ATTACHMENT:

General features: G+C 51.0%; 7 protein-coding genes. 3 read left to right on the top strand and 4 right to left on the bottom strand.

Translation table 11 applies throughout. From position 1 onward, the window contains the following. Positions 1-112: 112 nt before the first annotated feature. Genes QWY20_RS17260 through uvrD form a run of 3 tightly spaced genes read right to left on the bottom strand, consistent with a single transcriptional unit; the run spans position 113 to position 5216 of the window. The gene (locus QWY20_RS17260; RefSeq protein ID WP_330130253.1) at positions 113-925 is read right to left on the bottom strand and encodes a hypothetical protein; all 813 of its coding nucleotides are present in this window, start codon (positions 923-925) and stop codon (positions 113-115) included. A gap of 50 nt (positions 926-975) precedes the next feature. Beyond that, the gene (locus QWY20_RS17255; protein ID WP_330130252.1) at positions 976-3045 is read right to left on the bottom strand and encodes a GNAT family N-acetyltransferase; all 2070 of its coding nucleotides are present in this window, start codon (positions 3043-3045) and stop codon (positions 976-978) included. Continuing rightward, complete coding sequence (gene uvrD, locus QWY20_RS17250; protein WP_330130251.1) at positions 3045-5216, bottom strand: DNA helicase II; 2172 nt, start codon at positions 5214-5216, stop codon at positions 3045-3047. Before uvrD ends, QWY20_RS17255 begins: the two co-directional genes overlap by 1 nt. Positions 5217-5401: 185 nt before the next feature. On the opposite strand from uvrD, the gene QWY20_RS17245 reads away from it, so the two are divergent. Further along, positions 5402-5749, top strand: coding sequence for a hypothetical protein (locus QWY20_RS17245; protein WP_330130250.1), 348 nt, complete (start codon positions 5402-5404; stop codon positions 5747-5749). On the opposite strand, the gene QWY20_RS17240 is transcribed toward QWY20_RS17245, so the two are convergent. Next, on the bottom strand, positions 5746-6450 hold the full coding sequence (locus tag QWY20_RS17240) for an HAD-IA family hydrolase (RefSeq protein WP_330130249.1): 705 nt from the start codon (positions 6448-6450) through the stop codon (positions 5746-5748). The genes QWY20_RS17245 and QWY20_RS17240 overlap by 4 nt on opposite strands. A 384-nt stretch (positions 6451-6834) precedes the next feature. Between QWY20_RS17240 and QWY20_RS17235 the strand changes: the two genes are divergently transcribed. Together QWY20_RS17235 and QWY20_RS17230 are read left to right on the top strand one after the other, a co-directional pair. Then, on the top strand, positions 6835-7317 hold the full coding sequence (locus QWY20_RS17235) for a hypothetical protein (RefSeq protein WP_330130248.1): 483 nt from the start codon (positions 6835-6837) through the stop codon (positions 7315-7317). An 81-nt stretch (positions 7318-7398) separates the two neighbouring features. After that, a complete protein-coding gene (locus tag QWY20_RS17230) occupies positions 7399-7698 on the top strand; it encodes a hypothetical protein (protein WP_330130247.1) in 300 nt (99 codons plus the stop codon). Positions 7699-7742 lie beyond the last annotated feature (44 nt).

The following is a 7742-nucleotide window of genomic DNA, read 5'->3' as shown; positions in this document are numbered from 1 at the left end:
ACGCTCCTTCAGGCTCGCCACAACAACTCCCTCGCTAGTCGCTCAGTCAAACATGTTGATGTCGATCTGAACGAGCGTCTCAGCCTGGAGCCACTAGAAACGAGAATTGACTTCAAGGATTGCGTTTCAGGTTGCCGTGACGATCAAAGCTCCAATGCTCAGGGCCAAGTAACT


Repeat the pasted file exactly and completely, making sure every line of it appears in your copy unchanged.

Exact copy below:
General features: G+C 51.0%; 7 protein-coding genes. 3 read left to right on the top strand and 4 right to left on the bottom strand.

Translation table 11 applies throughout. From position 1 onward, the window contains the following. Positions 1-112: 112 nt before the first annotated feature. Genes QWY20_RS17260 through uvrD form a run of 3 tightly spaced genes read right to left on the bottom strand, consistent with a single transcriptional unit; the run spans position 113 to position 5216 of the window. The gene (locus QWY20_RS17260; RefSeq protein ID WP_330130253.1) at positions 113-925 is read right to left on the bottom strand and encodes a hypothetical protein; all 813 of its coding nucleotides are present in this window, start codon (positions 923-925) and stop codon (positions 113-115) included. A gap of 50 nt (positions 926-975) precedes the next feature. Beyond that, the gene (locus QWY20_RS17255; protein ID WP_330130252.1) at positions 976-3045 is read right to left on the bottom strand and encodes a GNAT family N-acetyltransferase; all 2070 of its coding nucleotides are present in this window, start codon (positions 3043-3045) and stop codon (positions 976-978) included. Continuing rightward, complete coding sequence (gene uvrD, locus QWY20_RS17250; protein WP_330130251.1) at positions 3045-5216, bottom strand: DNA helicase II; 2172 nt, start codon at positions 5214-5216, stop codon at positions 3045-3047. Before uvrD ends, QWY20_RS17255 begins: the two co-directional genes overlap by 1 nt. Positions 5217-5401: 185 nt before the next feature. On the opposite strand from uvrD, the gene QWY20_RS17245 reads away from it, so the two are divergent. Further along, positions 5402-5749, top strand: coding sequence for a hypothetical protein (locus QWY20_RS17245; protein WP_330130250.1), 348 nt, complete (start codon positions 5402-5404; stop codon positions 5747-5749). On the opposite strand, the gene QWY20_RS17240 is transcribed toward QWY20_RS17245, so the two are convergent. Next, on the bottom strand, positions 5746-6450 hold the full coding sequence (locus tag QWY20_RS17240) for an HAD-IA family hydrolase (RefSeq protein WP_330130249.1): 705 nt from the start codon (positions 6448-6450) through the stop codon (positions 5746-5748). The genes QWY20_RS17245 and QWY20_RS17240 overlap by 4 nt on opposite strands. A 384-nt stretch (positions 6451-6834) precedes the next feature. Between QWY20_RS17240 and QWY20_RS17235 the strand changes: the two genes are divergently transcribed. Together QWY20_RS17235 and QWY20_RS17230 are read left to right on the top strand one after the other, a co-directional pair. Then, on the top strand, positions 6835-7317 hold the full coding sequence (locus QWY20_RS17235) for a hypothetical protein (RefSeq protein WP_330130248.1): 483 nt from the start codon (positions 6835-6837) through the stop codon (positions 7315-7317). An 81-nt stretch (positions 7318-7398) separates the two neighbouring features. After that, a complete protein-coding gene (locus tag QWY20_RS17230) occupies positions 7399-7698 on the top strand; it encodes a hypothetical protein (protein WP_330130247.1) in 300 nt (99 codons plus the stop codon). Positions 7699-7742 lie beyond the last annotated feature (44 nt).

The following is a 7742-nucleotide window of genomic DNA, read 5'->3' as shown; positions in this document are numbered from 1 at the left end:
ACGCTCCTTCAGGCTCGCCACAACAACTCCCTCGCTAGTCGCTCAGTCAAACATGTTGATGTCGATCTGAACGAGCGTCTCAGCCTGGAGCCACTAGAAACGAGAATTGACTTCAAGGATTGCGTTTCAGGTTGCCGTGACGATCAAAGCTCCAATGCTCAGGGCCAAGTAACT